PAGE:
Today, data is everywhere. Data allows us to characterise the world around us in wholly new ways and has changed our lives immeasurably. No less is the case in financial services.

    The introduction of cloud storage and increased computing power enables an array of new insights and analytical know-how for those working with data. This is an area of great professional interest and focus for Hymans Robertson as an independent firm specialising in the stewardship of long-term investments. Such capabilities are now being introduced into advisory tools in the UK – placing these at the adviser’s disposal to help generate better outcomes for both the adviser and their clients. The expanse and refinement of this world of data over time has improved its reliability and robustness, providing greater predictability and confidence to support decision-making. 

    It is in this setting we should consider the FCA’s recent retirement income advice review and their ‘portfolio strategy letter for financial advisers’. This has brought further scrutiny over how advisers effectively and impartially analyse their clients’ retirement goals and product choices. It is therefore more important than ever to ensure that advisers can be confident in the methods and frameworks that support their professional judgements. It is here that the world of data needs to come alive. 

    Let us explore the type of data available, and some related tools, that can help both adviser and clients make better informed decisions.

    Creating investment products/ SAAs

    Cloud computing has been transformative in the design of investment solutions. Analysis that was previously available only to large financial services institutions can now be brought to the retail market in cost-effective ways. For example, economic projections, such as those from the Hymans Robertson Economic Scenario Service (ESS), traditionally used for complex investment strategy reviews for large pension schemes or insurers, can now be used at a completely different scale to better understand the risk and return of potential portfolios. Enhanced computing power and access to new datasets also allows us to characterise even more asset classes. This gives a more granular view of the specific characteristics of each asset class and the interactions (e.g. correlations and diversification benefits) between them.  

    Additional computing power also enables us to position an individual’s goals in the context of the economic environment, by combining cashflow modelling with an understanding of expected portfolio behaviour. In practical terms, we can now assess a much larger pool of potential portfolios, with tens of thousands of candidate portfolios being the norm. This allows us to take a balanced scorecard approach to selecting an optimal portfolio, considering traditional metrics such as expected return and volatility alongside new outcome focussed metrics like the probability of achieving the client’s goals, or the impact of severe downside risks on their outcomes. This allows us to create more resilient solutions that are designed to meet actual client goals (rather than abstract return targets). This carries great appeal especially for supporting client suitability in decumulation advice cases.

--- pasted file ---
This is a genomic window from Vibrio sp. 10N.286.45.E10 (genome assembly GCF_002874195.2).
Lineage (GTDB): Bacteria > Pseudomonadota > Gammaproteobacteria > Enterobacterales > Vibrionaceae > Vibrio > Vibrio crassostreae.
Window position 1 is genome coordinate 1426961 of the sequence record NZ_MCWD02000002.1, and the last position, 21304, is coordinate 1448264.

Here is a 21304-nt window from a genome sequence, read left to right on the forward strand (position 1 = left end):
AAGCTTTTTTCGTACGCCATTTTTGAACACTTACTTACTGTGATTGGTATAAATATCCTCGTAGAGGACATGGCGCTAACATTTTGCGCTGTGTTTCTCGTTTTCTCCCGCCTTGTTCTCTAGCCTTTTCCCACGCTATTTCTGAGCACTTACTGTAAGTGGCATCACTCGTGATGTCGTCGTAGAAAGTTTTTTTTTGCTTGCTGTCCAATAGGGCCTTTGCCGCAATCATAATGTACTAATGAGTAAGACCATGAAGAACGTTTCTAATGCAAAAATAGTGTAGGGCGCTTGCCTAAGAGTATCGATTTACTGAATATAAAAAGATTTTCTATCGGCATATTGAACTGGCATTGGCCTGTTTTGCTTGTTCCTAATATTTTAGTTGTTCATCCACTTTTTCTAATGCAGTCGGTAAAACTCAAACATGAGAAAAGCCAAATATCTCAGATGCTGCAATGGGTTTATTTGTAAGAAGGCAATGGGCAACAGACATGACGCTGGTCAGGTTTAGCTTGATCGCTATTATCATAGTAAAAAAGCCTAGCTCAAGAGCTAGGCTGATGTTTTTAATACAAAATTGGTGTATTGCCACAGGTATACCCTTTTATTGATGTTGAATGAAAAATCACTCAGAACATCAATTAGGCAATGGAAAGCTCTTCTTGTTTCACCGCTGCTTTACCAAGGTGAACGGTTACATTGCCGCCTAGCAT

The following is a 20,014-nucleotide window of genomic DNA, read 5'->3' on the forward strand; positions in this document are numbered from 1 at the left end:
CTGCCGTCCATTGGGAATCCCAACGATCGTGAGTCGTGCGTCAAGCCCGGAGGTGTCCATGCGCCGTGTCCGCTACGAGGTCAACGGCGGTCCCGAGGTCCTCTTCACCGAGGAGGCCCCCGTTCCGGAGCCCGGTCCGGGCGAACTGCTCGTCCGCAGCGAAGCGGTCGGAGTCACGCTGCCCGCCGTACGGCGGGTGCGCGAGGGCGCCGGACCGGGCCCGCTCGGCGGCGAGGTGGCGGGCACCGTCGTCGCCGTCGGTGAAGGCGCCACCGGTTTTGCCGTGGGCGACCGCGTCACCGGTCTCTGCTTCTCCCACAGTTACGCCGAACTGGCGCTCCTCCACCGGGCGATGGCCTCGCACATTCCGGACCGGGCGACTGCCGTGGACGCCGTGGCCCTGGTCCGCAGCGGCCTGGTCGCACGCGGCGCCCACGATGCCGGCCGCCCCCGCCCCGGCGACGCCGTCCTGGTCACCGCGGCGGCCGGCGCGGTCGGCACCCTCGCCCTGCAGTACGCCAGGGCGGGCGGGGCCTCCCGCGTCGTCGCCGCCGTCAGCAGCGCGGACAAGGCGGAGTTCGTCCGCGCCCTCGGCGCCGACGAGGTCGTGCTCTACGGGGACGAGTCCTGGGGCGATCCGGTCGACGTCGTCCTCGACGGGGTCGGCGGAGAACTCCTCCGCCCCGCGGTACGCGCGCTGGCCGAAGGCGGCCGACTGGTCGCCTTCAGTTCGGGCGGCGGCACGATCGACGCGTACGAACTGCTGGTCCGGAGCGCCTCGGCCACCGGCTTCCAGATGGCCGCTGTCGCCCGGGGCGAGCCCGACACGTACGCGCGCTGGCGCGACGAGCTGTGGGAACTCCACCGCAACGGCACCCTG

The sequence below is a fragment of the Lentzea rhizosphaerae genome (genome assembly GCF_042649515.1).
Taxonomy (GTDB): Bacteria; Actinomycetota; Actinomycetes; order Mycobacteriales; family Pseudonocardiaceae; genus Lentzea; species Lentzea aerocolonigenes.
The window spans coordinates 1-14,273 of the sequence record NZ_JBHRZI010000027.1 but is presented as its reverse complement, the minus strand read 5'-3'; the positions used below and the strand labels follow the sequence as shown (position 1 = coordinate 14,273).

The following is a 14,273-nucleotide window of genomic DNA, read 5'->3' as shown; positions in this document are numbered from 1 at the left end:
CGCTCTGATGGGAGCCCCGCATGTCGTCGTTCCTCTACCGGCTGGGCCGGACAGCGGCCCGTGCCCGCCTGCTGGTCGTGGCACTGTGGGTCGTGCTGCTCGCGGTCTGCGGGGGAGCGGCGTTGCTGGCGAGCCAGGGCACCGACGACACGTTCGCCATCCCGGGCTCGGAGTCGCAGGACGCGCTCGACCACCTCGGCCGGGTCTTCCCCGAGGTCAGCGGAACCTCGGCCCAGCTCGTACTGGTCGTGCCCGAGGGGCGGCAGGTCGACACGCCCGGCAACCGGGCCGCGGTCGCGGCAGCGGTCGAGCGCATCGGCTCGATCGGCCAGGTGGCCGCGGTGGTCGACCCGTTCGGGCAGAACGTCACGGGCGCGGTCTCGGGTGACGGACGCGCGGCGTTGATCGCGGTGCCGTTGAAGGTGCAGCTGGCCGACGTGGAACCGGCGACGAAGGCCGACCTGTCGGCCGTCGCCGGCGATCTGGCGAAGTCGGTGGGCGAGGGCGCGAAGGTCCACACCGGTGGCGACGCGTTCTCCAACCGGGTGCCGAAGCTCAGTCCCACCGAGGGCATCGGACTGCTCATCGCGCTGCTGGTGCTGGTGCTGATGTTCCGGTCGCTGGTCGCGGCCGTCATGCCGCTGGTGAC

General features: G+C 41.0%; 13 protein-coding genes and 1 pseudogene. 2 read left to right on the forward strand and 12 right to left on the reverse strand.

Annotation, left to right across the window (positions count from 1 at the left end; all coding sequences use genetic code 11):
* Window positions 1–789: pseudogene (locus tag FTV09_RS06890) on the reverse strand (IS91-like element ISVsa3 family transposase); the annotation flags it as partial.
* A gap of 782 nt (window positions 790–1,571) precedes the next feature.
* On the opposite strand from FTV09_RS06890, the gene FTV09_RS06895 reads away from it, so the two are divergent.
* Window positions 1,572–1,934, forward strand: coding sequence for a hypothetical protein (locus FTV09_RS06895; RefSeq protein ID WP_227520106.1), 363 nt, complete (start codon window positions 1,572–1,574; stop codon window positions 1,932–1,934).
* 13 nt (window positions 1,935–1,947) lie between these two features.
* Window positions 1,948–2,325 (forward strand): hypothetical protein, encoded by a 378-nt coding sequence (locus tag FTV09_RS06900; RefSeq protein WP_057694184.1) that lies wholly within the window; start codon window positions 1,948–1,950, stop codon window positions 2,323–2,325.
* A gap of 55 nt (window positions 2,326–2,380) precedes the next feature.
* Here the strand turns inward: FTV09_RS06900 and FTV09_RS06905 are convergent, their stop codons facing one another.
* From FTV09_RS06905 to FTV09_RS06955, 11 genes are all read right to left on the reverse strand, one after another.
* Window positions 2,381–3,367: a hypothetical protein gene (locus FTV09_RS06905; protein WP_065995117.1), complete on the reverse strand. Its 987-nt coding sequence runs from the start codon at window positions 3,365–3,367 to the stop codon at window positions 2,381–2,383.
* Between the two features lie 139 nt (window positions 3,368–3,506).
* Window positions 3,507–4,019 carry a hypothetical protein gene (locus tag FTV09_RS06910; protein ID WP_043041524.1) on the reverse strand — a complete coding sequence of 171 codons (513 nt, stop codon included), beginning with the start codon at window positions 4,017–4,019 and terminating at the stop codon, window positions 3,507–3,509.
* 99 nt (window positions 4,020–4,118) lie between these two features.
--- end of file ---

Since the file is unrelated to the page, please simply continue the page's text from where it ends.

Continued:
In the hands of the investment manager, who are designing products for specific customer types, these sources of data and analyses combine to produce solutions that provide a better client experience with more focus on client outcomes.

    Risk management

    There is increasing scrutiny from regulators wanting advisers to demonstrate the suitability of the advice being given to clients at an individual level too. This has led to increasing demand for solutions from advisers who are currently underserved by the tooling they have access to, particularly in the retirement income planning space.

    A hot topic at the moment is sustainability of retirement income, which has historically been difficult to assess due to the complex combination of financial and longevity risks. Once again, advances in technology now allow institutional analysis to be applied in the retail sector. 

    To assess the financial risks, we can harness the power of the economic projections from the ESS, with all the benefits previously discussed. If the same set of underlying economic projections that was used to create the investment solution is then used to assess an individual personalised plan, this provides a more consistent approach.